Made of gold-plated mesh, gold coffee filters are semipermanent filtration devices used in brewing coffee. Often included as standard with premium coffeemakers, gold filters do away with the hassle and untidiness of dealing with paper filters. The gold filters also have some positive health advantages over their paper counterparts.
Avoids Dioxin Contamination
Consumers use gold coffee filters to replace paper ones, the latter of which are available in two basic varieties: white paper filters and light brown filters made from unbleached paper. The chemical process used to bleach paper for the production of white filters produces a certain amount of dioxin, a highly toxic compound, according to Lois Marie Gibbs, author of “Dying from Dioxin.” She points out that paper manufacturing processes also leave worrisome levels of dioxin in other white-colored paper products, such as paper plates, pizza boxes and even teabags. Using gold filters in the coffee-making process allows consumers to avoid possible dioxin contamination, although the same could be said for filters made with unbleached paper.
Allows Free Flow of Antioxidants
In August 2005, researchers from Pennsylvania’s University of Scranton presented the results of their study on coffee’s antioxidant properties before attendees at the 230th national meeting of the American Chemical Society, or ACS, according to PhysOrg.com. Chemistry professor Joe Vinson, who led the study, told the ACS conference that Americans get more antioxidants from coffee than from any other dietary source. “Nothing else comes close,” he said.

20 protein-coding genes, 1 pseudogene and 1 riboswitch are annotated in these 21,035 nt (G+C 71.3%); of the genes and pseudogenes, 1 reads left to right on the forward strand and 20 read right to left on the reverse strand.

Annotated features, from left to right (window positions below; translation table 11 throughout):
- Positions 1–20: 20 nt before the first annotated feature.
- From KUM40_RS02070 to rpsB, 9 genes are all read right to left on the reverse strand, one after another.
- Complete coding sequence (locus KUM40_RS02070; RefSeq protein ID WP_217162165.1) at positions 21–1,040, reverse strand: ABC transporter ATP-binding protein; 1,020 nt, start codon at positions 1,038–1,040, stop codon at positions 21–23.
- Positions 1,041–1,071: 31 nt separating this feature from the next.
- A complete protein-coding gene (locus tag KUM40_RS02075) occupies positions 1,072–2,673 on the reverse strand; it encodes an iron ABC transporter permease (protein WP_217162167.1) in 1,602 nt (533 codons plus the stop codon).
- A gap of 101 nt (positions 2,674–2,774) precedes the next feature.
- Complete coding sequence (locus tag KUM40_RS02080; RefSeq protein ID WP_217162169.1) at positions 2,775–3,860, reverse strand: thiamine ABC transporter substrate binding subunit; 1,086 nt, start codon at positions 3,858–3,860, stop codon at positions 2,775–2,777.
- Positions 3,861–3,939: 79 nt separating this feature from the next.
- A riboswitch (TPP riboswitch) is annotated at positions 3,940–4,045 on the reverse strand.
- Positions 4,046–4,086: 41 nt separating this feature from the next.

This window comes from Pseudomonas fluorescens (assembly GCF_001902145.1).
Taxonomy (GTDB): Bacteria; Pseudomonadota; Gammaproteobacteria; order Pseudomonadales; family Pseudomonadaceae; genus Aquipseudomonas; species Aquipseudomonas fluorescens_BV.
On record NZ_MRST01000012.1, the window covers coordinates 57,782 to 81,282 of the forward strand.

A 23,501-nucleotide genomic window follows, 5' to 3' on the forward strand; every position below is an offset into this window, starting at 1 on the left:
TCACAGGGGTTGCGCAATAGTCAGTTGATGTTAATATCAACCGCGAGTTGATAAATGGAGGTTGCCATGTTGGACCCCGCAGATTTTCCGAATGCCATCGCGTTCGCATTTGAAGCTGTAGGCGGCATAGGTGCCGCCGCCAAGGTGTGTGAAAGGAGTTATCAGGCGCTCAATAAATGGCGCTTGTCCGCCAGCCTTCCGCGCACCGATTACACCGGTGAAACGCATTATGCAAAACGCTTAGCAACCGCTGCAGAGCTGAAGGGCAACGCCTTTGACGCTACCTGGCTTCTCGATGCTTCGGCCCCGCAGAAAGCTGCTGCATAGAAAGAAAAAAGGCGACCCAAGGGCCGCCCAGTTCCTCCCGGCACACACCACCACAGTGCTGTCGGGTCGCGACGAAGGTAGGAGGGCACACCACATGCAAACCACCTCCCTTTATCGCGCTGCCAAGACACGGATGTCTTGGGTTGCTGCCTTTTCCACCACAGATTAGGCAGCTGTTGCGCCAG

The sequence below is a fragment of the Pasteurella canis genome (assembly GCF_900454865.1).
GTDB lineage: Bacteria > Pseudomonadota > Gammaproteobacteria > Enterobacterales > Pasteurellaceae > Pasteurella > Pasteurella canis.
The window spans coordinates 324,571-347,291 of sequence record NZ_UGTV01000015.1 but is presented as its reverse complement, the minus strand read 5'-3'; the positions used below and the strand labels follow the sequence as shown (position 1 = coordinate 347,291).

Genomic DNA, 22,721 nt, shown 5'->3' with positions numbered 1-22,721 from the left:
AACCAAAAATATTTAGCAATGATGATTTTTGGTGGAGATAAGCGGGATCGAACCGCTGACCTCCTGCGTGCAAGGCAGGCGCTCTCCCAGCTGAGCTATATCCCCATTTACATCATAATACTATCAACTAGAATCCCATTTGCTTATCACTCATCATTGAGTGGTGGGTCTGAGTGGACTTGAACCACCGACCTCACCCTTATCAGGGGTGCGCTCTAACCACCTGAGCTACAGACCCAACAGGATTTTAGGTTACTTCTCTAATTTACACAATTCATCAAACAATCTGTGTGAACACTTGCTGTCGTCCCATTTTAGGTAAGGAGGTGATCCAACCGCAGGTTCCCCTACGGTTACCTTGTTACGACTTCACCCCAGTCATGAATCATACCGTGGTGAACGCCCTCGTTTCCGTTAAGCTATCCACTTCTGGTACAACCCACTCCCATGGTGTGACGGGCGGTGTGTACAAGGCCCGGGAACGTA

Unlike paper filters, gold coffee filters are chemically inert, a property highly prized by coffee fanciers who want nothing to interfere with the purity of their cup of java, according to Gourmet-Coffee-Zone.com. Because they are inert, gold filters not only allow the full flavor of coffee to come through but also do nothing to reduce or alter coffee’s natural antioxidant properties, which have significant health benefits.
Blocks Cholesterol-Boosting Compounds
Coffee contains significant amounts of cafestol and kahweol, which are diterpenes that are known to elevate blood cholesterol levels. In a review of recent human research about coffee and its health effects, Jane V. Higdon and Balz Frei, scientists at the Linus Pauling Institute at Oregon State University, say that the clear consensus of all recent studies on coffee’s diterpenes is that filtration, whether by paper or gold media, removes most, if not all, diterpenes. In their review, published in the March 2006 issue of "Critical Reviews in Food Science & Nutrition," Higdon and Frei cite multiple studies that show the effectiveness of filters in removing diterpenes, allowing an average of only 0.2mg to 0.6mg per cup. The same studies, they note, show that French press coffee, Scandinavian boiled coffee and Turkish coffee contain an average of 6mg to 12mg per cup.